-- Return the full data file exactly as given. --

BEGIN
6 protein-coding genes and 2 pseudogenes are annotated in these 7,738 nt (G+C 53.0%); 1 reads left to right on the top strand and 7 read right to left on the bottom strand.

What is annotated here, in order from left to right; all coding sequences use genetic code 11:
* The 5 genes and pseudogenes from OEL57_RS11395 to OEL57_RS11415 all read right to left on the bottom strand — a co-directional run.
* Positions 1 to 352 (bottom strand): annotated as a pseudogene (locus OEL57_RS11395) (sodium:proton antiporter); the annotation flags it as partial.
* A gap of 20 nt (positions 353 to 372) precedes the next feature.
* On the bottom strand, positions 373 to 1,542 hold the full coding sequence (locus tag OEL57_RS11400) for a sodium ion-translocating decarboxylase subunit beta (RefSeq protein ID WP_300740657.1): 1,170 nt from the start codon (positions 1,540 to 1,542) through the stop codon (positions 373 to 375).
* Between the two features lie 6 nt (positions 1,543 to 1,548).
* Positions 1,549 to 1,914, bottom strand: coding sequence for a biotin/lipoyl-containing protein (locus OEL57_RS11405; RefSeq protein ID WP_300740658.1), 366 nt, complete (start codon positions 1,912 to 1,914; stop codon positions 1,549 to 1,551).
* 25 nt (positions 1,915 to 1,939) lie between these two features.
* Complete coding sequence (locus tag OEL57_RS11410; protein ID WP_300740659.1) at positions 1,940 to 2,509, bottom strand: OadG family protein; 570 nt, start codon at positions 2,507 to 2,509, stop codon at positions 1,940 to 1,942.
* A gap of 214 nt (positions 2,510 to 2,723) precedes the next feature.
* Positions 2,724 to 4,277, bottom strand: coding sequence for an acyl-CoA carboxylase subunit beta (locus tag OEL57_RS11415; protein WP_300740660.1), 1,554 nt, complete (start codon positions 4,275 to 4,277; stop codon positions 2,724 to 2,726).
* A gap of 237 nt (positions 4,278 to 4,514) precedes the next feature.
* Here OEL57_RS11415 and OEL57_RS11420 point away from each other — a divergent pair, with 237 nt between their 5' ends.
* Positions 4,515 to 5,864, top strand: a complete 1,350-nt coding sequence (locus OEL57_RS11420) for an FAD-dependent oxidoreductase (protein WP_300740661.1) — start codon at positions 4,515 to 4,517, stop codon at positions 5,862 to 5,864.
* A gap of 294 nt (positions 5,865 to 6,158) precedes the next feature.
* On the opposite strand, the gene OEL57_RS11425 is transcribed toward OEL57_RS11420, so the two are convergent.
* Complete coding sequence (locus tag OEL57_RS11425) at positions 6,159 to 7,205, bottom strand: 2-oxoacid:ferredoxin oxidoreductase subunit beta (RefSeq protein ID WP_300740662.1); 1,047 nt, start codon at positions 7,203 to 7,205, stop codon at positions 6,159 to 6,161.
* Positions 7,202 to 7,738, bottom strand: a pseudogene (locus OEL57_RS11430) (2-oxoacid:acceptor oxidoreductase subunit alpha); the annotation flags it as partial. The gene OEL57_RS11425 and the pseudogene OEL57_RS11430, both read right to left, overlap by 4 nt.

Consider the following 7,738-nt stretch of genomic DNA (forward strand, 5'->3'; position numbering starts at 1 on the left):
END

6 protein-coding genes and 2 pseudogenes are annotated in these 7,738 nt (G+C 53.0%); 1 reads left to right on the top strand and 7 read right to left on the bottom strand.

What is annotated here, in order from left to right; all coding sequences use genetic code 11:
* The 5 genes and pseudogenes from OEL57_RS11395 to OEL57_RS11415 all read right to left on the bottom strand — a co-directional run.
* Positions 1 to 352 (bottom strand): annotated as a pseudogene (locus OEL57_RS11395) (sodium:proton antiporter); the annotation flags it as partial.
* A gap of 20 nt (positions 353 to 372) precedes the next feature.
* On the bottom strand, positions 373 to 1,542 hold the full coding sequence (locus tag OEL57_RS11400) for a sodium ion-translocating decarboxylase subunit beta (RefSeq protein ID WP_300740657.1): 1,170 nt from the start codon (positions 1,540 to 1,542) through the stop codon (positions 373 to 375).
* Between the two features lie 6 nt (positions 1,543 to 1,548).
* Positions 1,549 to 1,914, bottom strand: coding sequence for a biotin/lipoyl-containing protein (locus OEL57_RS11405; RefSeq protein ID WP_300740658.1), 366 nt, complete (start codon positions 1,912 to 1,914; stop codon positions 1,549 to 1,551).
* 25 nt (positions 1,915 to 1,939) lie between these two features.
* Complete coding sequence (locus tag OEL57_RS11410; protein ID WP_300740659.1) at positions 1,940 to 2,509, bottom strand: OadG family protein; 570 nt, start codon at positions 2,507 to 2,509, stop codon at positions 1,940 to 1,942.
* A gap of 214 nt (positions 2,510 to 2,723) precedes the next feature.
* Positions 2,724 to 4,277, bottom strand: coding sequence for an acyl-CoA carboxylase subunit beta (locus tag OEL57_RS11415; protein WP_300740660.1), 1,554 nt, complete (start codon positions 4,275 to 4,277; stop codon positions 2,724 to 2,726).
* A gap of 237 nt (positions 4,278 to 4,514) precedes the next feature.
* Here OEL57_RS11415 and OEL57_RS11420 point away from each other — a divergent pair, with 237 nt between their 5' ends.
* Positions 4,515 to 5,864, top strand: a complete 1,350-nt coding sequence (locus OEL57_RS11420) for an FAD-dependent oxidoreductase (protein WP_300740661.1) — start codon at positions 4,515 to 4,517, stop codon at positions 5,862 to 5,864.
* A gap of 294 nt (positions 5,865 to 6,158) precedes the next feature.
* On the opposite strand, the gene OEL57_RS11425 is transcribed toward OEL57_RS11420, so the two are convergent.
* Complete coding sequence (locus tag OEL57_RS11425) at positions 6,159 to 7,205, bottom strand: 2-oxoacid:ferredoxin oxidoreductase subunit beta (RefSeq protein ID WP_300740662.1); 1,047 nt, start codon at positions 7,203 to 7,205, stop codon at positions 6,159 to 6,161.
* Positions 7,202 to 7,738, bottom strand: a pseudogene (locus OEL57_RS11430) (2-oxoacid:acceptor oxidoreductase subunit alpha); the annotation flags it as partial. The gene OEL57_RS11425 and the pseudogene OEL57_RS11430, both read right to left, overlap by 4 nt.

Consider the following 7,738-nt stretch of genomic DNA (forward strand, 5'->3'; position numbering starts at 1 on the left):